PDVSA: the once and future Queen (I)
Revenge in Paraguana
As an oil country the fate of Venezuela has revolved around what dividends its state oil monopoly can provide. Until the 70ies foreign oil concerns ruled the show. By the late 70ies the Venezuelan government had nationalized its industry and from then on PDVSA, the holding state owned company, grew into one of the largest world companies. Surprisingly, it was run well enough, basing its directing principles on a minimum of competitiveness and professional management, a “meritocracy”. All was not rosy, after all the only stockholder was the state and the pressure for efficiency was not certainly what one would have seen in the private sector. Still, it worked well enough to finance the largest portion of the Nation’s budget.
This success of sorts was due by the tacit agreement of the Venezuelan political establishment to exempt PDVSA of the piñata rules that other state concerns and agencies were subjected too. In other words, it was understood that a stable source of income was needed if they wanted to be able to carry on their populists policies through the 80ies and 90ies, policies whose failure eventually brought Chavez into office.
Chavez brought to the country leadership positions a failed political class that was never able on its own to hold any significant share of power. The few allies with some real government experience and skill such as the MAS, a leftist party, had abandoned Chavez by December 2001. In the successful bid to seize all aspects of political and, eventually, economical controls there was only one leftover institution holding from the pre 1999 regime: the jewel of the crown, PDVSA, the Queen mother of all of us.
Certainly, Chavez through 3 directors in 3 years had tried to modify its functioning to make it more malleable to his goals. But the stubborn work ethic of its workers and the solidity of its plans and international engagements blocked an outright grab of the company. The naked attempt to seize control by firing all the principal managers in April 2002 was the trigger of the fateful events that followed. A strong show of support of Venezuelans for PDVSA ended up in bloodshed in front of Miraflores and the resignation of Chavez.
The return of Chavez only gave a truce. By October it was clear that maneuvering was under way and the certainty of that was one of the triggers of the general strike in December 2002. This time Chavez did not fail. Ruthlessly and at an incredible cost to the country he fired nearly 2/3 of the PDVSA staff and replaced them with all sorts of political hacks and technical underlings. The fired oil workers became one of the most active components of opposition through the groups Gente de Petroleo and Energia Positiva. Jobless, they are now of all lawsuits, all marches and rallies, trying to get back their jobs that they consider unjustly taken away. And they know how to manage things.
But this is not good enough for Chavez. Many things he cannot forgive, such as the fact that they were the excuse for his brief overthrow. But what he cannot forgive at all is that ex-PDVSA employees represent all the attributes that he and his followers resent, the symbol that Venezuela can be successful by other ways than what Chavez preaches in his passe leftist theories. Revenge for real an imaginary deeds is in order.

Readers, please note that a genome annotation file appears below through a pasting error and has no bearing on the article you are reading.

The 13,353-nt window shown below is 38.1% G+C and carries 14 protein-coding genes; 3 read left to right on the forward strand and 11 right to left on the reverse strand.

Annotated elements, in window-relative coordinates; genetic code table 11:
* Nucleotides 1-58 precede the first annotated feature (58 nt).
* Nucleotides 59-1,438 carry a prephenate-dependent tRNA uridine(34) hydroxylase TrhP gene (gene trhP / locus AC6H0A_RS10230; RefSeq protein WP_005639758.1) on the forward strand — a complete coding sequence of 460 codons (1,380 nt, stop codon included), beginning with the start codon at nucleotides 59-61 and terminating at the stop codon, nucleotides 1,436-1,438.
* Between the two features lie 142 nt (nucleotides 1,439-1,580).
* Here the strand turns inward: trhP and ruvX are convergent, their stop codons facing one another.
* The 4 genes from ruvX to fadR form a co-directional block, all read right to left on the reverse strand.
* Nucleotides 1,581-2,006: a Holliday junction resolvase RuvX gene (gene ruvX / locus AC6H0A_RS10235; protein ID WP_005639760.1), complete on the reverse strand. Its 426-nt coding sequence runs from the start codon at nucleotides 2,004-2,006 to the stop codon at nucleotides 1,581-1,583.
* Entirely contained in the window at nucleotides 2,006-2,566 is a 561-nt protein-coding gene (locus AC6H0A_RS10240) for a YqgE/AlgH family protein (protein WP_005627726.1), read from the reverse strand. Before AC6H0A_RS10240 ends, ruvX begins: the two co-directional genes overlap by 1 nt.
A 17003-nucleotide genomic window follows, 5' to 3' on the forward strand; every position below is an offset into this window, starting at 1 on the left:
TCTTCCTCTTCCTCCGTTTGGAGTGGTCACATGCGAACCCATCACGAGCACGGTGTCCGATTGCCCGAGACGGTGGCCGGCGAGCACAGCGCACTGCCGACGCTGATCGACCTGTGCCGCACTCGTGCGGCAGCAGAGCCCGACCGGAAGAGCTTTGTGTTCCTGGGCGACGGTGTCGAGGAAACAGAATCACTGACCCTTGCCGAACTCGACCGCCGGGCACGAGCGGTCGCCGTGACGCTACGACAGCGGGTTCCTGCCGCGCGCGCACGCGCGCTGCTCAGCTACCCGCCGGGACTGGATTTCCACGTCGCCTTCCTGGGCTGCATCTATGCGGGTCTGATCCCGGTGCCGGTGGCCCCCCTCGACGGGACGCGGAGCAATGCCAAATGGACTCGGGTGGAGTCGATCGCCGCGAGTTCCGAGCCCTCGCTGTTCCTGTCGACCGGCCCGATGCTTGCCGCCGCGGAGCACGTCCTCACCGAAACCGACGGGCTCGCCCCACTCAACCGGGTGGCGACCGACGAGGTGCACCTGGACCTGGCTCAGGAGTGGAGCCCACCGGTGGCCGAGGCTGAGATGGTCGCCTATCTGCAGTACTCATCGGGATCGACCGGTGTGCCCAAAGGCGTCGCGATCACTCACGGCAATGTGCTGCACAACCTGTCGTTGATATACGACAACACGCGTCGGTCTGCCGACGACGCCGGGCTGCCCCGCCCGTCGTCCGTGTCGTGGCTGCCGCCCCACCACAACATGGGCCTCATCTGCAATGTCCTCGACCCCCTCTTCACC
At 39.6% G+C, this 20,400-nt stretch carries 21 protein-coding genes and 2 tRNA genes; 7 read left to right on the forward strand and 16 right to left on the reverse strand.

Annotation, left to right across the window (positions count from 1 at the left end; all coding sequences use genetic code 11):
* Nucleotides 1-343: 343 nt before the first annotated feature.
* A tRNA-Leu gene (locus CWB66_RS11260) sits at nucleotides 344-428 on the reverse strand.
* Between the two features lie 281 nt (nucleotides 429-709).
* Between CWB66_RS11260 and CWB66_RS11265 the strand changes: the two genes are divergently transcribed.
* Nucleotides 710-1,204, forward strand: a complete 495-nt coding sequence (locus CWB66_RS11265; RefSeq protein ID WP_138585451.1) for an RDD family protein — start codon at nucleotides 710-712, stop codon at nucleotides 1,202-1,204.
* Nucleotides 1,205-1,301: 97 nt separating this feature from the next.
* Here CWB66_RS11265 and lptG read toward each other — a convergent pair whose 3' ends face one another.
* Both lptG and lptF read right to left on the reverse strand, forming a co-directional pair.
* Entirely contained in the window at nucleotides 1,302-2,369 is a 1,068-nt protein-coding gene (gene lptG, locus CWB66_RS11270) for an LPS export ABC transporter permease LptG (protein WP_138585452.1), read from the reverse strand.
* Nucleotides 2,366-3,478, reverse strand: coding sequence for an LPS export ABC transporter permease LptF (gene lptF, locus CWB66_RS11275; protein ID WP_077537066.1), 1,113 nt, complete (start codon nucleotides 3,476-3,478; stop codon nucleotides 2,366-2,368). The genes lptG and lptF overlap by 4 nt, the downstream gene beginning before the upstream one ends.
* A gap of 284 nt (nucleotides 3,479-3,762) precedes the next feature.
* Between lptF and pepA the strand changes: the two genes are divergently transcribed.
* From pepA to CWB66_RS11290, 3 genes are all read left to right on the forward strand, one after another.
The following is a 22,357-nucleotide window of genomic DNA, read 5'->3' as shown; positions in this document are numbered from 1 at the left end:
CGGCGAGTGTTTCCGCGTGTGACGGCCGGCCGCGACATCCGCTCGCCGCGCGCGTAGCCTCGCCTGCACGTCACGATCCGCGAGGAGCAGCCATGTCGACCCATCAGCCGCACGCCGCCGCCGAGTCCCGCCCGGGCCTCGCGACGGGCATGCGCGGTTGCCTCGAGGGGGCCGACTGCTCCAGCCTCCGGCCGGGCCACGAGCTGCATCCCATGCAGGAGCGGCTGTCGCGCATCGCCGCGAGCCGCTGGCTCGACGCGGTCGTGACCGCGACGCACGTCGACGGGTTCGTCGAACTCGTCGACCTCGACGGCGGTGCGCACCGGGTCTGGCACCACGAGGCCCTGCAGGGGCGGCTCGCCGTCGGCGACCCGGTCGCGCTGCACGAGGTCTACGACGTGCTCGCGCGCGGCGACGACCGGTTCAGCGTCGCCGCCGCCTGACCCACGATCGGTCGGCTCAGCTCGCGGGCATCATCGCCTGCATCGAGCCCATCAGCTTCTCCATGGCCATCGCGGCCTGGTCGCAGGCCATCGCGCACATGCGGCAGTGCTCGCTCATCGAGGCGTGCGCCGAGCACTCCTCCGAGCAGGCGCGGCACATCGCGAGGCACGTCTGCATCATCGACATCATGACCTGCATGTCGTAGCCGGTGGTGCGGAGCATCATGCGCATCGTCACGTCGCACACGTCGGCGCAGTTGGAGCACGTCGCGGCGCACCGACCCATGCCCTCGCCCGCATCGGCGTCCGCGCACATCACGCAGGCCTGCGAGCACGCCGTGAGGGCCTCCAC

The first sordid act was to deprive them of all their workers right, rights existing for all Venezuelan workers that are fired, all of them. The excuse was the alleged sabotage of December 2002. This does not hold ground since the striking management properly closed the installations and notarized everything. To this day not a single serious lawsuit has been introduced in courts against the PDVSA ex-workers. The administration hides behind “moral rights” but is unable to build a case. With signs that things are not running well in the new PDVSA ex-workers are even more demonized. Even the structure that held the life time savings of the employees has been sequestered to the point that no one knows where the money went.
But he latest ignoble attack was on the living quarters of Paraguana. PDVSA in some of its big sites did build small urban centers for its workers. Since the firings are in appeal courts and so far these courts seem to be leaning toward granting at least some of the constitutional rights, the ex-workers have refused to vacate the housing unless the firing is done properly. Well, complacent judges can be found for eviction actions such as the one that took place today against Edgar Rasquin.
Edgar Rasquin is not your everyday oil worker. In his distinguished career he has managed the PDVSA oil compounds in Germany before becoming the manager in one of the 3 biggest refinery complexes in the world, Amuay and Punta Cardon in the Paraguana peninsula. He even is the subject for a prize winning opinion article by Ibsen Martinez reflecting on the fact that the only thing that matters for a Chavez appointment is fidelity to the “revolution”.
Edgar Rasquin has finally been evicted this morning, after having had his house surrounded by 200 National Guards. The military goons tried to enter into the house and were stopped by the neighbors and sympathizers that did not hesitate to sleep in the street. Eventually this morning with a suspiciously blessed tribunal eviction in spite of all sorts of counter appeal not resolved yet, the Guards managed to close in and in a very dignified move Rasquin left to avoid further damage. But he left as a new national hero, and even worse, as a bright poster-boy for international workers rights defense groups in front of all sorts of international courts. Yet another thorn in Chavez's side.
This is what petty revenge gets you.